Dalton Schoen calls Chris Klieman “a player’s coach.” So does Skylar Thompson, James Gilbert, Jordan Mittie and just about everyone else on the Kansas State football roster.
It’s a phrase they have repeated for months going back to the moment he was hired. They genuinely enjoy playing for Klieman, and that has never been more obvious than it was during K-State’s 31-24 victory over Mississippi State on Saturday at Davis Wade Stadium.
“That was a fun one,” Schoen, a senior receiver, said. “I love this team. That was awesome. To come in here, to their house and play a good football team, a SEC team and come away with a win was incredible, especially when you think about the way we played.
“We didn’t play a consistent game all the way through. We had a lot of big mistakes that let them back in the game. We should have won handily.”
Let’s examine some of those big mistakes for a moment. There were plenty of them.
- Midway through the second quarter, Jordon Brown fumbled a punt at midfield ... and Mississippi State responded with a 51-yard touchdown drive.
- A little later, Wayne Jones gave the Bulldogs new life with an unnecessary-roughness penalty ... and Mississippi State mounted a 66-yard touchdown drive.
- In the third quarter, A.J. Parker lost a fumble while trying to return an interception ... and Mississippi State answered with a 79-yard touchdown drive.
- After that, Seth Porter fumbled a punt ... and Mississippi State took advantage with a field goal.
Add it up, and the Bulldogs scored all 24 of their points immediately after the Wildcats gave them a gift. That’s not good.
Those are the type of plays that consumed former K-State coach Bill Snyder. His teams won by minimizing, if not outright eliminating, mistakes. He would have given K-State players an earful at halftime about leading 17-14 when the score should have been 17-0. He would have fumed about it afterward and all next week.
But that’s not Klieman’s style.
“I didn’t emphasize the negative,” Klieman said. “I didn’t want to.”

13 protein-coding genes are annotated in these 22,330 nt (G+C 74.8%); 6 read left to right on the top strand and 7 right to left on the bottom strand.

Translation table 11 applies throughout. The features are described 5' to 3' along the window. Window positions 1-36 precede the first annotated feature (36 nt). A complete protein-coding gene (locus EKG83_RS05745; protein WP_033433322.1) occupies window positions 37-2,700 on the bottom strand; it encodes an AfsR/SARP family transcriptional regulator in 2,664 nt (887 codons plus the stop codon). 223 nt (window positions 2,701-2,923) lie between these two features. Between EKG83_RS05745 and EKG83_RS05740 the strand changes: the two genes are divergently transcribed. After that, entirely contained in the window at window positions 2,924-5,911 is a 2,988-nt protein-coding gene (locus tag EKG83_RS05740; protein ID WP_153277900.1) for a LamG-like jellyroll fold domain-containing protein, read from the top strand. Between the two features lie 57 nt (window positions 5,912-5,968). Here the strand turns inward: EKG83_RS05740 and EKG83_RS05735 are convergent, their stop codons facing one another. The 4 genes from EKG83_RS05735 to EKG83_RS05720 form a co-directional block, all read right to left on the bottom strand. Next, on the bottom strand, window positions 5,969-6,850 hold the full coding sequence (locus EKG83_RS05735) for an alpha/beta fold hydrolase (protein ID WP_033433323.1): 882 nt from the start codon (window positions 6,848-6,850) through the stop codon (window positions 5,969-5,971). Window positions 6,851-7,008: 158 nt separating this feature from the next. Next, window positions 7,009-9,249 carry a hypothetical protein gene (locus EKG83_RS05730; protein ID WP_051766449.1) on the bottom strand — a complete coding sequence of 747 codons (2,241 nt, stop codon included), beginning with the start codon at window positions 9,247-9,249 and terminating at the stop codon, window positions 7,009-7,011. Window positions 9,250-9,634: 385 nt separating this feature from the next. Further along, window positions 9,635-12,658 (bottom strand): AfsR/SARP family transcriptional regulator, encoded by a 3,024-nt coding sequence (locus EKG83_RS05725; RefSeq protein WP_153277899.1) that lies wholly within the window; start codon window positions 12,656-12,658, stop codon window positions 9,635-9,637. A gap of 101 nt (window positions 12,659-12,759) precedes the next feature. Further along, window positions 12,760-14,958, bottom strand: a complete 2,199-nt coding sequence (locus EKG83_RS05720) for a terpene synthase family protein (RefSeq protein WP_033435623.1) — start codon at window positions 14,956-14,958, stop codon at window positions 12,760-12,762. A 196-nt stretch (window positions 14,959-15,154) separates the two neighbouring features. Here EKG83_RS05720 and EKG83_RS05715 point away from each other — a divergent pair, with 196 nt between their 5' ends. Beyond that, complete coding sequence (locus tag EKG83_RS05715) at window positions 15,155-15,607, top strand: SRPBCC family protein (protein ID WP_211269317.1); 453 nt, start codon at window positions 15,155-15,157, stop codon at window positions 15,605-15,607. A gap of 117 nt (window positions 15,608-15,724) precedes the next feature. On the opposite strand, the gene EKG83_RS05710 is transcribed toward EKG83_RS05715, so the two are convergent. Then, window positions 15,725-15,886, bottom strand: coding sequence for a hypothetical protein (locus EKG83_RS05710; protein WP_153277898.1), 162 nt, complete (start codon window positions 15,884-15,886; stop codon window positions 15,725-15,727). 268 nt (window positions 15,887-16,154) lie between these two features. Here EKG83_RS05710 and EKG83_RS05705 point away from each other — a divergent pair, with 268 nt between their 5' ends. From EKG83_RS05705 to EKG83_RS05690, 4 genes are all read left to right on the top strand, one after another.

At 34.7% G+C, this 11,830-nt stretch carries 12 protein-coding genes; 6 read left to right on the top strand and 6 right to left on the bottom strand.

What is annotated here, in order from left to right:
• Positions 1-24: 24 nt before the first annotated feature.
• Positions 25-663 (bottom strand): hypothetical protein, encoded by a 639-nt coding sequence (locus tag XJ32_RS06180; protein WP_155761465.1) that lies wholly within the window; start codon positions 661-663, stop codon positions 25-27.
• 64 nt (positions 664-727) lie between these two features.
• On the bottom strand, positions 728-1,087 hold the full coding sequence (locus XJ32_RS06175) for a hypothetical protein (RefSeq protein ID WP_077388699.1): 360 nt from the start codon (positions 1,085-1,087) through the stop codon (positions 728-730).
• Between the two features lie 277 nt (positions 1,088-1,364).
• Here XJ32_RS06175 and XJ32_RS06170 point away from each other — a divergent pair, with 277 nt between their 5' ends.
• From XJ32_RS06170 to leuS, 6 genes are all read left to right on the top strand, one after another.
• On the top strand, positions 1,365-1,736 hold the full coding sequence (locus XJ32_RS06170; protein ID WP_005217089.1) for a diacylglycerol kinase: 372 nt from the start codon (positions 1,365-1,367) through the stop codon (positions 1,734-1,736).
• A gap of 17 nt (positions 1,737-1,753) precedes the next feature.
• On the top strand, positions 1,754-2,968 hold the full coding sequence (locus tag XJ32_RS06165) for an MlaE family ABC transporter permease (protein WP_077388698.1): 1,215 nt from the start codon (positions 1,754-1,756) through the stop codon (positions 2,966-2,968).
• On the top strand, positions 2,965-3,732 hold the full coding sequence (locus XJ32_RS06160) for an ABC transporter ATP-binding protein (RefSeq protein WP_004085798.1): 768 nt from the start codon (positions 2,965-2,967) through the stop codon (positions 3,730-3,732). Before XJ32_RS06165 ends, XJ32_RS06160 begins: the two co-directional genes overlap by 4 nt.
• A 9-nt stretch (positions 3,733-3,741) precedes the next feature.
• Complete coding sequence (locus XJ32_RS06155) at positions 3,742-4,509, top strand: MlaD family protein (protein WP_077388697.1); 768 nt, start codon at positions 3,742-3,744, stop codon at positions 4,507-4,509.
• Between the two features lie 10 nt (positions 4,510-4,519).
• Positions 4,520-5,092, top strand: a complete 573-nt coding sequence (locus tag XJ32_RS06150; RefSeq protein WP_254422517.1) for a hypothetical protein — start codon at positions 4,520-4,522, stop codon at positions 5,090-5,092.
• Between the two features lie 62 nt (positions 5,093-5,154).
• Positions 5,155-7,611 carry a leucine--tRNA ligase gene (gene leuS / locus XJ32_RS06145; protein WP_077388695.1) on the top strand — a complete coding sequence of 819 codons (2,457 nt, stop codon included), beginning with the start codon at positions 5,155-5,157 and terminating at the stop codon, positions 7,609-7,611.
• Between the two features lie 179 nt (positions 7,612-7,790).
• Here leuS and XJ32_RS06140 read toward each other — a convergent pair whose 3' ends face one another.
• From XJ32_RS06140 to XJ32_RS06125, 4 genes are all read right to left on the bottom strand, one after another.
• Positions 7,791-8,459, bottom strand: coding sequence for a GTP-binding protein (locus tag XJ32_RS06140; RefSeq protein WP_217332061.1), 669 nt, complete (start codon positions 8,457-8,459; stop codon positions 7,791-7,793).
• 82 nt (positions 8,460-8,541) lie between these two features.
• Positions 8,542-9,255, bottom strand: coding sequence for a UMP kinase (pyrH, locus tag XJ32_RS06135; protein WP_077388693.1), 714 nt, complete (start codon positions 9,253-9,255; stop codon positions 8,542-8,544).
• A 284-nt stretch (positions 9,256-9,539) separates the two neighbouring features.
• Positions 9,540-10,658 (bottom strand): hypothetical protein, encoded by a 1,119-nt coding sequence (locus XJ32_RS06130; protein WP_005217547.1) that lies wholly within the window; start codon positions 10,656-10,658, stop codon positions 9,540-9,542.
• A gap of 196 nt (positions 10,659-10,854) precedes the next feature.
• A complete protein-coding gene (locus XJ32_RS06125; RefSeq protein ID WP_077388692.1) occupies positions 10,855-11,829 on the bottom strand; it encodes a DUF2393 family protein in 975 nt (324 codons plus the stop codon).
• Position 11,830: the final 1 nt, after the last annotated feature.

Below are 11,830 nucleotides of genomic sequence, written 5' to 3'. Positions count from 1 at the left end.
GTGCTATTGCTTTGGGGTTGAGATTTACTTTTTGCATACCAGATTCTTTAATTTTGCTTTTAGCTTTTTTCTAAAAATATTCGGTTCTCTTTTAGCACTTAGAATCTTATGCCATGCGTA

Instead, he told his players to embrace that adversity and keep fighting. If they could maintain the lead or stay close by the beginning of the fourth quarter, he thought they would win the game.
“We were all in there saying, ‘We are the better team,’” Mittie, a senior defensive tackle, said. “After that half we could all tell that we were. We just had to keep playing our game.”
Make no mistake, Klieman is no fan of mistakes. He would prefer to eliminate them as much as Snyder used to.
But he also realizes not all mistakes are created equal. Some are worth criticism. Most are forgivable.
“We can’t have what happened on the punt returns, but it happened,” Klieman said. “The kids are trying to make a play. ... That’s football. It’s part of the game. You want to try to minimize those things, but you can’t let them destroy you. If you have adversity and you tank, then it destroys you. Our guys better be galvanized when adversity strikes.”
That wasn’t a problem here. K-State players rallied around each other from the start. None of them panicked when they missed out on chances to take control of the game in the first half. And none of them worried when Mississippi State surged ahead 24-17 in the fourth quarter.
They put their mistakes behind them and found ways to overcome them.
“Our coaches did a great job, especially Coach Klieman,” linebacker Elijah Sullivan said. “He told us we were going to have adversity. It was going to come at some point in the game, and he talked about what we would do as a team when it comes and how we would respond. That’s where champions are made. He emphasized that all week.”
K-State rallied with two touchdowns in the fourth quarter to win the game. Not an easy task, considering this game was played in 90-degree weather with thousands of fans shaking cowbells after every play.
But the Wildcats never doubted themselves. Not even when they gift-wrapped several scoring opportunities for the opposition.
Gilbert said he never doubted the Wildcats were going to win. Denzel Goolsby said K-State players stayed loose the whole game. Schoen said no one was afraid to make mistakes, even after mistakes were made.
None of it got them down.
“One other thing that helps is how close this team is off the field,” Schoen said. “This group of guys, we all love each other. I feel like people say it all the time, but we really mean it. It’s so cool how excited guys get for each other after big plays. The passion we have for each other is awesome.”
Klieman deserves credit for that change within the K-State football program. It is already producing impressive results.
The Wildcats are off to their first 3-0 start in four years. The people who picked them to finish ninth in the Big 12 preseason poll look foolish.
Klieman has won 24 straight games going back to his time at North Dakota State. You don’t see that stat everyday.
His secret: “Great players.”
It’s not hard to see why the Wildcats are having fun playing, and winning, for their new coach.